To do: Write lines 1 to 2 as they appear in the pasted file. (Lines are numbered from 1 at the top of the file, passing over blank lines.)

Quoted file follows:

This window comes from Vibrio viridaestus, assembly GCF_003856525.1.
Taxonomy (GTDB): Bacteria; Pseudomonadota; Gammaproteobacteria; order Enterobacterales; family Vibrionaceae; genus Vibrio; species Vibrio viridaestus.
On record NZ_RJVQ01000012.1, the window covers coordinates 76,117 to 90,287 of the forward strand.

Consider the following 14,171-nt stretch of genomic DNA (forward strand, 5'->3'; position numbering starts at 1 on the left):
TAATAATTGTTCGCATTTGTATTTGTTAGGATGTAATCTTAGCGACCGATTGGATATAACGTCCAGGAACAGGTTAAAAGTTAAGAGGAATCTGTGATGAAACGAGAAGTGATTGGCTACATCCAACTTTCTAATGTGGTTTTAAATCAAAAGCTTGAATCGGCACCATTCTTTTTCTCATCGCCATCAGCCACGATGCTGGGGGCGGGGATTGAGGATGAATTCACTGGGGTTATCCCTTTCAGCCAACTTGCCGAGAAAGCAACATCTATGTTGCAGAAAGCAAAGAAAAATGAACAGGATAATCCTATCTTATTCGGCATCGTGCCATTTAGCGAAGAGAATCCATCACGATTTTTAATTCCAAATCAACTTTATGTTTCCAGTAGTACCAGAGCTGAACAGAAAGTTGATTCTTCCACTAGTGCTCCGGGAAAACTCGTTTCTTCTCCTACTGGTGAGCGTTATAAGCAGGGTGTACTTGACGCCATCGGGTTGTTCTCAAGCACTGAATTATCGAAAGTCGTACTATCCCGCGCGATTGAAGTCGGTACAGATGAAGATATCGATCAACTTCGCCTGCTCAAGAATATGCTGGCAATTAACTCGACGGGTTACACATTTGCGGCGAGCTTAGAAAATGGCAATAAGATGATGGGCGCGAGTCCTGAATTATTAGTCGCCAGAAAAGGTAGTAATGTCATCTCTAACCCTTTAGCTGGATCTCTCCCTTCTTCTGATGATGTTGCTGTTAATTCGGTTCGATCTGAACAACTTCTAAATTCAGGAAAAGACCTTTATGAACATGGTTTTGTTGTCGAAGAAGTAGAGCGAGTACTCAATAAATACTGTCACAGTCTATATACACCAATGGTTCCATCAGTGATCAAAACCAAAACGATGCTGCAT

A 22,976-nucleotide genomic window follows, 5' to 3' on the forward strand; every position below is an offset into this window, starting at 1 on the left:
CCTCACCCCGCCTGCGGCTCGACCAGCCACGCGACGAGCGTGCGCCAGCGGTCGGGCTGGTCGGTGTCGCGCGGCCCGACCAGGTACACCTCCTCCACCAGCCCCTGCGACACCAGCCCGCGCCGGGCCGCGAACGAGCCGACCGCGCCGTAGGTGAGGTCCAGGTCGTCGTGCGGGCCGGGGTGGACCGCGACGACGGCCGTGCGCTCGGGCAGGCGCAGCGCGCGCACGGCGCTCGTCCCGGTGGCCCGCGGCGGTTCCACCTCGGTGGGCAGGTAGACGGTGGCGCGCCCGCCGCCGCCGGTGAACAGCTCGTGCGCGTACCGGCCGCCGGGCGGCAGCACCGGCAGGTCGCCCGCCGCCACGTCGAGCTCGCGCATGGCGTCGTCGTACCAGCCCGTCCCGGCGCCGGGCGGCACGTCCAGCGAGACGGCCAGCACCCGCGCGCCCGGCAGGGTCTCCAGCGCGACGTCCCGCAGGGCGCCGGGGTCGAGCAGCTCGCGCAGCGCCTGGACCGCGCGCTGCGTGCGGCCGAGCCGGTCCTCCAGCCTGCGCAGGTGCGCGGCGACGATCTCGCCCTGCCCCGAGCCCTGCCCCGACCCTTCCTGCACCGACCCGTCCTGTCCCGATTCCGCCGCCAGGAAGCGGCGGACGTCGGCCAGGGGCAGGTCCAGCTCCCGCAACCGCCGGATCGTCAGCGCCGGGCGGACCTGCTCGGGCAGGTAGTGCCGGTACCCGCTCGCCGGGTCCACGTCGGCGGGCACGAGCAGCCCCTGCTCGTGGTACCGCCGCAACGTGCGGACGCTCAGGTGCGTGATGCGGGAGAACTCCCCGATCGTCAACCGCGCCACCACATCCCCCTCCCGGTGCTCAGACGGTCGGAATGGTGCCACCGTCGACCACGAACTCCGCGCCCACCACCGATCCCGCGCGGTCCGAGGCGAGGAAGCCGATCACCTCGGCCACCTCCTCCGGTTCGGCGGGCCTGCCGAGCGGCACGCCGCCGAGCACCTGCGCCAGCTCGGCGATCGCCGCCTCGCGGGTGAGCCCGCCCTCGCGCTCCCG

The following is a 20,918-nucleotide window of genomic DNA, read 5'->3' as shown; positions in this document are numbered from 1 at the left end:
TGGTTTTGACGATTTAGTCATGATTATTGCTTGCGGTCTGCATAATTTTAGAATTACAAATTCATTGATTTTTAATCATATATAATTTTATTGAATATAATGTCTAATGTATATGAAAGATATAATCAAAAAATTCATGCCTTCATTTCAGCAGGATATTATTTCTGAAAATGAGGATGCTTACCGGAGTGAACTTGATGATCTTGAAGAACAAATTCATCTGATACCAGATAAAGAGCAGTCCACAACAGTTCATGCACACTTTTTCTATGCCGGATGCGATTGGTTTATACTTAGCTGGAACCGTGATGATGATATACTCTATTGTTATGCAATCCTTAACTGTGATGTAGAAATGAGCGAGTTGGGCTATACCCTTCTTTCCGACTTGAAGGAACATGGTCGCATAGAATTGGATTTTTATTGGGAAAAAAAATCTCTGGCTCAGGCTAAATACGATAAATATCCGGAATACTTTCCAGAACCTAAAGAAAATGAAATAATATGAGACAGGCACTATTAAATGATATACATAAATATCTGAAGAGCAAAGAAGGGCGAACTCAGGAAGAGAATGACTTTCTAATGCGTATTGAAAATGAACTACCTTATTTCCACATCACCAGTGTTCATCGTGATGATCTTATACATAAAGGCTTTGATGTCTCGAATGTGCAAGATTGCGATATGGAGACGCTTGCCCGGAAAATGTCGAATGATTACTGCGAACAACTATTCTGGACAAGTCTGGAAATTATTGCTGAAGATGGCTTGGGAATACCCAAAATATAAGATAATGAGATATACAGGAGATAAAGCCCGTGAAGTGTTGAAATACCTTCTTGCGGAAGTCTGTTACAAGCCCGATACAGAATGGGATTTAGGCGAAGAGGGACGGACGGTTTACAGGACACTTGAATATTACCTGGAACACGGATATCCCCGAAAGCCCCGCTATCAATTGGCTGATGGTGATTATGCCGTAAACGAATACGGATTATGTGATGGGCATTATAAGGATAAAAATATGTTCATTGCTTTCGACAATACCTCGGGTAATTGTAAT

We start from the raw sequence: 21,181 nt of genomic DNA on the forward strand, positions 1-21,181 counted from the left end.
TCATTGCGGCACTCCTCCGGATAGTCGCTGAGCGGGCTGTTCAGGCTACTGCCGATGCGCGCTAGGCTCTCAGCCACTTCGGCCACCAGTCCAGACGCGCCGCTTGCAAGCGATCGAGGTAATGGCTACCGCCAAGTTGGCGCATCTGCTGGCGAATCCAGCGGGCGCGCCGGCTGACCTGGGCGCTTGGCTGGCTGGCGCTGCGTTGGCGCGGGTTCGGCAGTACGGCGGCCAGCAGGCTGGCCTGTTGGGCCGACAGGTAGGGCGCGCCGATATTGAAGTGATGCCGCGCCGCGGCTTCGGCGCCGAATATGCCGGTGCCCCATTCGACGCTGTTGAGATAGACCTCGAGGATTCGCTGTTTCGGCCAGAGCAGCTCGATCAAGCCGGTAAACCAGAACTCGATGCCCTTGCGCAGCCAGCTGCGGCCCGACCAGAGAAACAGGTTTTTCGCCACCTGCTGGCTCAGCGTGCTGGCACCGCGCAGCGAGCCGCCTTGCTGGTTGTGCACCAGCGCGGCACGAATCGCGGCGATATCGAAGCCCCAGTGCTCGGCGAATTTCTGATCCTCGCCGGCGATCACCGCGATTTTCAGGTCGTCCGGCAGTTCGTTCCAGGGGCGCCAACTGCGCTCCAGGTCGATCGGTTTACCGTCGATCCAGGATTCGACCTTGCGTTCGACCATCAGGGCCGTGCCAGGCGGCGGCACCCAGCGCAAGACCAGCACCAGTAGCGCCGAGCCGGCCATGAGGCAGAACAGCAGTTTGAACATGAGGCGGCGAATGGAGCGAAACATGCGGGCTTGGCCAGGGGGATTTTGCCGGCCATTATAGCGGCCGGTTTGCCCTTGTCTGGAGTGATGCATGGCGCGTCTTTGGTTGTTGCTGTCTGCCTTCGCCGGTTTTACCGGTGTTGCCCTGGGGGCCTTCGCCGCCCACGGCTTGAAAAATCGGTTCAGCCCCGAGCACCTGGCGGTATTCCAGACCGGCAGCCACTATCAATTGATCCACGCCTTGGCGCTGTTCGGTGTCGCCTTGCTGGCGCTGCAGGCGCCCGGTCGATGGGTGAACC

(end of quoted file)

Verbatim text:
This window comes from Vibrio viridaestus, assembly GCF_003856525.1.
Taxonomy (GTDB): Bacteria; Pseudomonadota; Gammaproteobacteria; order Enterobacterales; family Vibrionaceae; genus Vibrio; species Vibrio viridaestus.